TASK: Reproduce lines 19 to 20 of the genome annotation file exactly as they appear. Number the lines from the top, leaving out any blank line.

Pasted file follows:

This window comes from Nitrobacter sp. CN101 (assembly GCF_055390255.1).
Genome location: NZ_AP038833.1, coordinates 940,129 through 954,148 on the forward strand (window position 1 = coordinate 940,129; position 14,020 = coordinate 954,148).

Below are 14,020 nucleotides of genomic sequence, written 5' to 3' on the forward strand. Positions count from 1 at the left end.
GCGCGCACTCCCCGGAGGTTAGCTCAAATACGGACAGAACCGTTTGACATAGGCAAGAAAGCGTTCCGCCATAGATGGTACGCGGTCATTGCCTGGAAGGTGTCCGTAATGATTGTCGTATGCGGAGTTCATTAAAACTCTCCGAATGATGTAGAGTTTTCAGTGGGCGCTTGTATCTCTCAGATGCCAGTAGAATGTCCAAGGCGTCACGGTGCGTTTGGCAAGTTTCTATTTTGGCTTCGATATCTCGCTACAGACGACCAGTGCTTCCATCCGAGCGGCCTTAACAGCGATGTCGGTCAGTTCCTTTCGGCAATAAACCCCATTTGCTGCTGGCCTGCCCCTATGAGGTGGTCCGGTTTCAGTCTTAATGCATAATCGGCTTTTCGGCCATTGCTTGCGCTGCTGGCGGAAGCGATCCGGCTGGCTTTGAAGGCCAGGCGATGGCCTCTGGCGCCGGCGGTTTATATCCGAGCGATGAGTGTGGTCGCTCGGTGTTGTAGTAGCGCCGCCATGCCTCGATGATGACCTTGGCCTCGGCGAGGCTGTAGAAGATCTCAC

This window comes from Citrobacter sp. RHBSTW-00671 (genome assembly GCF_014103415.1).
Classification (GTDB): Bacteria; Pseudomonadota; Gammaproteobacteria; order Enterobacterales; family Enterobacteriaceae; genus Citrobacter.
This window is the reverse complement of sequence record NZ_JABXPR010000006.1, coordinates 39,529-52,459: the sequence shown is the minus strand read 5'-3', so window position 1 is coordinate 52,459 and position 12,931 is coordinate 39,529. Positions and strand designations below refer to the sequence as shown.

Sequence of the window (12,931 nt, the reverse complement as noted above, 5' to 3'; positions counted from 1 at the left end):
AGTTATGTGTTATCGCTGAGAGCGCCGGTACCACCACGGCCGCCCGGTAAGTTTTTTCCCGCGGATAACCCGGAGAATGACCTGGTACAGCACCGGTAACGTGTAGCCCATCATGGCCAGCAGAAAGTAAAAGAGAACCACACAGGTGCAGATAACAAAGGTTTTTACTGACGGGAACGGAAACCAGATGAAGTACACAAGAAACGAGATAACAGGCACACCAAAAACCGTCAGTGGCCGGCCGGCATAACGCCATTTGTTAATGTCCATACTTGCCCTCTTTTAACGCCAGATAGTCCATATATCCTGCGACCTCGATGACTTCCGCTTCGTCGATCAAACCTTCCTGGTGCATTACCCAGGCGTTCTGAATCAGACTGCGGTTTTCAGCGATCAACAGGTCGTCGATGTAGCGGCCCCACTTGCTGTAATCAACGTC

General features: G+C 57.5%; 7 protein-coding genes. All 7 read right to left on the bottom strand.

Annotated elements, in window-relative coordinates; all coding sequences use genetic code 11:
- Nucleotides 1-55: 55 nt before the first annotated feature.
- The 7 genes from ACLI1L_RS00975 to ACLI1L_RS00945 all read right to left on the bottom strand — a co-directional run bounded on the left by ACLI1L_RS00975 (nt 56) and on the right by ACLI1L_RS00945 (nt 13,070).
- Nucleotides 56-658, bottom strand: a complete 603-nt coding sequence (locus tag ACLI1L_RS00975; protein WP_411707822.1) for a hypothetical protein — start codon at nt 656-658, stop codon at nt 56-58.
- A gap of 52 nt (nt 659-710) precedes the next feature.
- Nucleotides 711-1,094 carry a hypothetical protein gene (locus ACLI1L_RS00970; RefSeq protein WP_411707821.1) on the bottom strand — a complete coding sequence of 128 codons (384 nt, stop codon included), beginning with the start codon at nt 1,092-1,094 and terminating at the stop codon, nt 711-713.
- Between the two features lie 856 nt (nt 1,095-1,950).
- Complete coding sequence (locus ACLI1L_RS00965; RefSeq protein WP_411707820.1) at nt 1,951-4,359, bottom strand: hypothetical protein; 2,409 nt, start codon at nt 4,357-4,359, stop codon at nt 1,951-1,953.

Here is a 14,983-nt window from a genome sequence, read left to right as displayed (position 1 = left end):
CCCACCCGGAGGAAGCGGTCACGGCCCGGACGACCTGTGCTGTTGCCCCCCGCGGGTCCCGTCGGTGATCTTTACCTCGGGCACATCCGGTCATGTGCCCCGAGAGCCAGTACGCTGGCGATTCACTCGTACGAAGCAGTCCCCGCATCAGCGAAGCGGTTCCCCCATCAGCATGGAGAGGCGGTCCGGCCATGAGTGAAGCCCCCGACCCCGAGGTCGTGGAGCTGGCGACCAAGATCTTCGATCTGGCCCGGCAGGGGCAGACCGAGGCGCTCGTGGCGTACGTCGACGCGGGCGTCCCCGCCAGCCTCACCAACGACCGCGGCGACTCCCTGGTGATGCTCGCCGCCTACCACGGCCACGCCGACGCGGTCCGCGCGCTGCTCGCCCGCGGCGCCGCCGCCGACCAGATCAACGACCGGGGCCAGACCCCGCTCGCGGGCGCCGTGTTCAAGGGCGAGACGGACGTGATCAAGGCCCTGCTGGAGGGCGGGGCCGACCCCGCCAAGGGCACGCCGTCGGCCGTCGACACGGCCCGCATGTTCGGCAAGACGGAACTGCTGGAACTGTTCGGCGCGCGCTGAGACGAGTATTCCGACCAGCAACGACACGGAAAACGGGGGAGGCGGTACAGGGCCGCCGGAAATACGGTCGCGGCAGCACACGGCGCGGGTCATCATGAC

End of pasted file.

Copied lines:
Here is a 14,983-nt window from a genome sequence, read left to right as displayed (position 1 = left end):
CCCACCCGGAGGAAGCGGTCACGGCCCGGACGACCTGTGCTGTTGCCCCCCGCGGGTCCCGTCGGTGATCTTTACCTCGGGCACATCCGGTCATGTGCCCCGAGAGCCAGTACGCTGGCGATTCACTCGTACGAAGCAGTCCCCGCATCAGCGAAGCGGTTCCCCCATCAGCATGGAGAGGCGGTCCGGCCATGAGTGAAGCCCCCGACCCCGAGGTCGTGGAGCTGGCGACCAAGATCTTCGATCTGGCCCGGCAGGGGCAGACCGAGGCGCTCGTGGCGTACGTCGACGCGGGCGTCCCCGCCAGCCTCACCAACGACCGCGGCGACTCCCTGGTGATGCTCGCCGCCTACCACGGCCACGCCGACGCGGTCCGCGCGCTGCTCGCCCGCGGCGCCGCCGCCGACCAGATCAACGACCGGGGCCAGACCCCGCTCGCGGGCGCCGTGTTCAAGGGCGAGACGGACGTGATCAAGGCCCTGCTGGAGGGCGGGGCCGACCCCGCCAAGGGCACGCCGTCGGCCGTCGACACGGCCCGCATGTTCGGCAAGACGGAACTGCTGGAACTGTTCGGCGCGCGCTGAGACGAGTATTCCGACCAGCAACGACACGGAAAACGGGGGAGGCGGTACAGGGCCGCCGGAAATACGGTCGCGGCAGCACACGGCGCGGGTCATCATGAC